Meanings of SWOT Analysis Part I
The SWOT analysis, by definition and reference to the term itself, is the analysis of the strengths, weaknesses, opportunities and risks of a company, an organization or the like. It thus functions as a practical instrument for the strategic planning of these very institutions.
Detailed definition and development of the SWOT analysis
But what exactly does SWOT analysis mean? SWOT is an acronym for the English terms Strengths, Weaknesses, Opportunities and Threats. The analysis looks at precisely these aspects individually and in connection with one another in further application.
According to WHICHEVERHEALTH.COM, a SWOT analysis is used, for example, when a company wants to establish itself or already exists and intends to expand its influence or its success. The structure of the analysis is, according to the points mentioned, relatively simple. For example, very rational and direct questions arise:
- What are the strengths of the company, the company, etc.?
- What are the weaknesses, however?
- What opportunities does the market offer?
- What are the risks against it?
The first question is used to identify your own strengths. What distinguishes a company, what are its particular strengths, how was the current position achieved and are there even unique selling points?
On the other hand, there are weaknesses. This includes in particular features where competitors obviously do better work, but also general grievances. Likewise, only moderately or not yet fully completed fields of activity are to be taken into account, which actually belong to the general standard of the industry (for example in a library a non-existent internet connection).
Circumstances that open up through external influences and open up opportunities for the institution are to be seen as opportunities. These could be changes in the law, new technological innovations or emerging trends. This also includes the disappearance of a competitor.
In contrast to the opportunities, ultimately, the risks are decisive. This refers to changes that also happen from outside. In this respect, for example, changes in the law and cultural or economic trends are also included here. Furthermore, high competition from other institutions or, in some cases, technological innovations represent a risk. (The library, for example, includes today’s extensive online offer and eBooks.)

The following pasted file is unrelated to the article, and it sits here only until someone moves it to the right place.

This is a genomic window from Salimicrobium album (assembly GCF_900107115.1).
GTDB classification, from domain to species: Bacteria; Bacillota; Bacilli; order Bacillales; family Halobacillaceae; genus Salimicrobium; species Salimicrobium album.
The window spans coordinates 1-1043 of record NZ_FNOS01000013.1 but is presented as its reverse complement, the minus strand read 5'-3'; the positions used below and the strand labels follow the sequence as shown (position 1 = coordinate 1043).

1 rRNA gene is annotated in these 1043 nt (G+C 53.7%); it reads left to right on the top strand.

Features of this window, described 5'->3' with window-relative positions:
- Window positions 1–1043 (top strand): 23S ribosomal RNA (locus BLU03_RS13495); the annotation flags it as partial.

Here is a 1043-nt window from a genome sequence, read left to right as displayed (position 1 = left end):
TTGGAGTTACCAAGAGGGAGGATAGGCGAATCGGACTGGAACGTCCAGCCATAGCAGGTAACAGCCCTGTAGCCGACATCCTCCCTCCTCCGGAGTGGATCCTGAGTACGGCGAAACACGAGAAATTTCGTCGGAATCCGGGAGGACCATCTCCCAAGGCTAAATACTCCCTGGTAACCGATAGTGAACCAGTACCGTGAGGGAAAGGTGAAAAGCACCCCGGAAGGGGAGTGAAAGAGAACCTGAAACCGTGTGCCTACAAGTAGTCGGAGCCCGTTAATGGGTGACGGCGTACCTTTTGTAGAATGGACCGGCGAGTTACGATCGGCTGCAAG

Who Invented SWOT Analysis?
Nowadays, the SWOT analysis stands for a systematic situation analysis with which companies, organizations and so on work. Especially in the business plans of a company or a company, the analysis appears nowadays mainly to plan economic success. The SWOT analysis is also a common instrument in marketing.
In fact, however, the origin of the analysis lies in pre-Christian China. A reasoning quote comes from the Chinese general, military strategist and philosopher Sunzi: “If you know the enemy and yourself, you do not need to fear the outcome of a hundred battles.”
The basic idea of the SWOT analysis can already be seen in these sentences. Sunzi therefore recommended knowing yourself, i.e. your own strengths and weaknesses, and also looking at the enemy, i.e. the opportunities and risks facing you. Both aspects in relation to each other ultimately enable a prognosis of success and failure.
The bridge from this metaphorical point of view to actually applicable analysis was built in the 1960s at Harvard Business School. Henry Mintzberg, a Canadian professor of business administration and management, developed the SWOT analysis as a basis for formalizing processes of a company’s strategy development.
What can a SWOT analysis do?
Although the history of the development may seem impressive, the question that certainly arises for entrepreneurs, start-ups and similar institutions is: What is the point of a SWOT analysis? What are the benefits of the sometimes time-consuming process of analysis from an economic point of view?
The analysis can generally already have the effect that resources are used sensibly. It helps ensure that a company does not miss opportunities. It also shows where capital can still be used in order to subsequently increase the company ‘s budget. This in turn can be used to finance new projects and promote certain products.